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How to Become a Substitute Teacher [Step-By-Step]

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Are you passionate about teaching but unsure if you’re ready for the commitment of full-time roles?

Or maybe you’d like to pursue a teaching career but want more experience before going for permanent positions?

Either way, we’re here to assure you that’s okay! Many aspiring educators feel this way.

Substitute teaching is an excellent way to learn the ropes and develop classroom instruction skills.

Wondering how to become a substitute teacher? This is the ultimate step-by-step guide for you!

An Overview of Substitute Teacher: A Primer

Substitute teachers are typically stand-ins for full-time teachers who, for any reason, temporarily can’t fulfill their current role. They take over the class while the permanent teacher is away.

This means that they teach the assigned lessons and do all the tasks a regular full-time teacher does but only for a short period. Depending on how long you’re expected to teach, you may or may not need to create a lesson plan for every class.

Substitute teaching is similar to online teaching jobs in that much flexibility is involved. 

You can choose when you’d like to work because you’re not signed to a single school or institution. In addition, you also have the flexibility to choose which grades and subjects you’d like to teach.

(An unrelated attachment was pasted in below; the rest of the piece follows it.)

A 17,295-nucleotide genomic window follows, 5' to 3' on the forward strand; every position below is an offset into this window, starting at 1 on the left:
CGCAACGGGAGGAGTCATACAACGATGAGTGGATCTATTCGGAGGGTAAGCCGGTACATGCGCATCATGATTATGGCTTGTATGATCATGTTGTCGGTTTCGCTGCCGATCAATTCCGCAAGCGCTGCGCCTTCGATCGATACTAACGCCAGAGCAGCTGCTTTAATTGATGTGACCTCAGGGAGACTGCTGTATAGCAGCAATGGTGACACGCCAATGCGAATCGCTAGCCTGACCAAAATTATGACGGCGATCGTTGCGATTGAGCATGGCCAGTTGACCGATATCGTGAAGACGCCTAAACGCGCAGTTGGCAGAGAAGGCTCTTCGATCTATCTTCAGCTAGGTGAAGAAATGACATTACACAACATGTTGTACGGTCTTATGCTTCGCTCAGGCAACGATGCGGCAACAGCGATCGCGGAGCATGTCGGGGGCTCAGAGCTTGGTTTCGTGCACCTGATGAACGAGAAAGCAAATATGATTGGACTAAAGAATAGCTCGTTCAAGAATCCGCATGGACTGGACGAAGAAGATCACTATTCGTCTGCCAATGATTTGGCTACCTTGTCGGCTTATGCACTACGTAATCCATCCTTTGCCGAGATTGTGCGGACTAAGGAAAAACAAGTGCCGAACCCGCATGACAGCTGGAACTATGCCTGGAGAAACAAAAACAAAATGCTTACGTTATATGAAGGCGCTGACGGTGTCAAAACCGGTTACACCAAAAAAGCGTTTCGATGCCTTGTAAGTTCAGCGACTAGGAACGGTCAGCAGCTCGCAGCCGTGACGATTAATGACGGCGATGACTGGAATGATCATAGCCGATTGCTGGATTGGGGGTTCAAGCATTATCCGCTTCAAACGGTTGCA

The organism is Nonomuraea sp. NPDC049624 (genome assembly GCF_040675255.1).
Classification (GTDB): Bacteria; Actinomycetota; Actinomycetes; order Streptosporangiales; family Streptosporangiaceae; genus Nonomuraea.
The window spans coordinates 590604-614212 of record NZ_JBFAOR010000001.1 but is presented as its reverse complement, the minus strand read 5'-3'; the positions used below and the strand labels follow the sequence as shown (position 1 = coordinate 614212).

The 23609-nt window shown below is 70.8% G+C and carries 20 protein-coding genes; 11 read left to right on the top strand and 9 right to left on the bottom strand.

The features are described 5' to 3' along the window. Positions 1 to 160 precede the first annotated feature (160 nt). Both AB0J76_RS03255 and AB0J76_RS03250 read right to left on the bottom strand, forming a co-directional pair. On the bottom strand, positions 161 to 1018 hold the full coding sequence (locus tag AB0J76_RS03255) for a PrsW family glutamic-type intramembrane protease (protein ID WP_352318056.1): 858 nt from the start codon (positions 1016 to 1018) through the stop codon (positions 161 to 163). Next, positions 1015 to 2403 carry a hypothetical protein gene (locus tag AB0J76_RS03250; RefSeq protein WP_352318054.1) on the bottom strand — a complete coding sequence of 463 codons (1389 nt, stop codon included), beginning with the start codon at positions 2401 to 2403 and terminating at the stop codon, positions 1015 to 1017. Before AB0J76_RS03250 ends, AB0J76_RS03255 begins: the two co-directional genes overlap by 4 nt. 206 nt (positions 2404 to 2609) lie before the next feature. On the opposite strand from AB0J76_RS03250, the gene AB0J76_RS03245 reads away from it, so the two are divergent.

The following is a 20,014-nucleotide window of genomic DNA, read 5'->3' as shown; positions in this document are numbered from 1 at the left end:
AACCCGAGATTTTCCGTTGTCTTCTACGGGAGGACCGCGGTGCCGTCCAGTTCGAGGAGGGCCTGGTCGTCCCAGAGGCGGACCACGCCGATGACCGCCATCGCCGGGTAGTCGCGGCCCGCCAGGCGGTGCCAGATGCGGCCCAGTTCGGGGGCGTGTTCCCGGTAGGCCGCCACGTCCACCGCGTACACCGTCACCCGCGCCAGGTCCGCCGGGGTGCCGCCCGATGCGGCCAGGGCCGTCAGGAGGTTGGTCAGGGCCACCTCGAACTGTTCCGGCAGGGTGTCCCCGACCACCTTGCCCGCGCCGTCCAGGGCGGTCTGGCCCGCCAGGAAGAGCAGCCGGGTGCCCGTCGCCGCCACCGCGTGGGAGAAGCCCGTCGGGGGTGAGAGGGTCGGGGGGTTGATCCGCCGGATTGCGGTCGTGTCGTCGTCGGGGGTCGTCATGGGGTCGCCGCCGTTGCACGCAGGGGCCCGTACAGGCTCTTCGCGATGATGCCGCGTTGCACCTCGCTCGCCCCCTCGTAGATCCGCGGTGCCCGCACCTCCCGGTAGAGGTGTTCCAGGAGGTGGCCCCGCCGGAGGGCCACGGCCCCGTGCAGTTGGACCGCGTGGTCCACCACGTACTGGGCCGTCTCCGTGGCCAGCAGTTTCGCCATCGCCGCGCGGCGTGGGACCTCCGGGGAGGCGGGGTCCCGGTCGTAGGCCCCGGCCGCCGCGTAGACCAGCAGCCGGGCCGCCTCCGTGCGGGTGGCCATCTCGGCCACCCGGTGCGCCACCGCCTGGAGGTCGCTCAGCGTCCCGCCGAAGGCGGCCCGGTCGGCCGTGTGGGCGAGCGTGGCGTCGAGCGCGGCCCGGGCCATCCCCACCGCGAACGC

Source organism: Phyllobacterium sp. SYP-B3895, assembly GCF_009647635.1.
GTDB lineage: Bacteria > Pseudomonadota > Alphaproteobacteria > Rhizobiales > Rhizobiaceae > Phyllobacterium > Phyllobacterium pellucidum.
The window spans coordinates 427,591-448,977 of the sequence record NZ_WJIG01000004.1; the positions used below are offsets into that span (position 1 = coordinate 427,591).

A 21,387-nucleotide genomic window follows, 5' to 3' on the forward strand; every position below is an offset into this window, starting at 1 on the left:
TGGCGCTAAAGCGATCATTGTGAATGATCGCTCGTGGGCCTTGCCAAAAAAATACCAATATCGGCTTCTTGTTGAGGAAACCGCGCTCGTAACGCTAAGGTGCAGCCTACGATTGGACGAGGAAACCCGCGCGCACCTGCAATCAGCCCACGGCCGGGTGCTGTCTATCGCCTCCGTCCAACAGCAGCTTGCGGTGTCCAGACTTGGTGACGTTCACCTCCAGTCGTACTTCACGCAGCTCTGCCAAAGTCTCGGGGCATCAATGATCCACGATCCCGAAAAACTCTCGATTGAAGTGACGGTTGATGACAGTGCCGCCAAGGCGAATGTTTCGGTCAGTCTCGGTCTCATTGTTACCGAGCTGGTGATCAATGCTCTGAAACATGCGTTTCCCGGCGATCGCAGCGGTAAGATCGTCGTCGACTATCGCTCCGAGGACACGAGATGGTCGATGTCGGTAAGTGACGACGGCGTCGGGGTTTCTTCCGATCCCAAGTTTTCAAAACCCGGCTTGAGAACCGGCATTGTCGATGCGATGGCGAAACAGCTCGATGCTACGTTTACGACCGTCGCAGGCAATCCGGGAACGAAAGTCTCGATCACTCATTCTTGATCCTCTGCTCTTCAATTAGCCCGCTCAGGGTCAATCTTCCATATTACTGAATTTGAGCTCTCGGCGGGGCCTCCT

How Much Do Substitute Teachers Make? 

On average, short-term substitute teachers earn an annual wage of $42,680, with a median hourly rate of $16.95.

Many factors, including your previous experience and highest educational attainment, can drive this number higher or lower.

What You’ll Need to Become a Substitute Teacher & Associated Costs

Substitute teaching generally has fewer prerequisites compared to full-time educators. However, there are still some additional requirements you have to prepare. Below is a short rundown.

  • High School Diploma or GED: Most places require at least a high school diploma or GED to apply for substitute teaching positions. Online high school courses can cost at least $1,800, while online GED exams cost $36 per subject.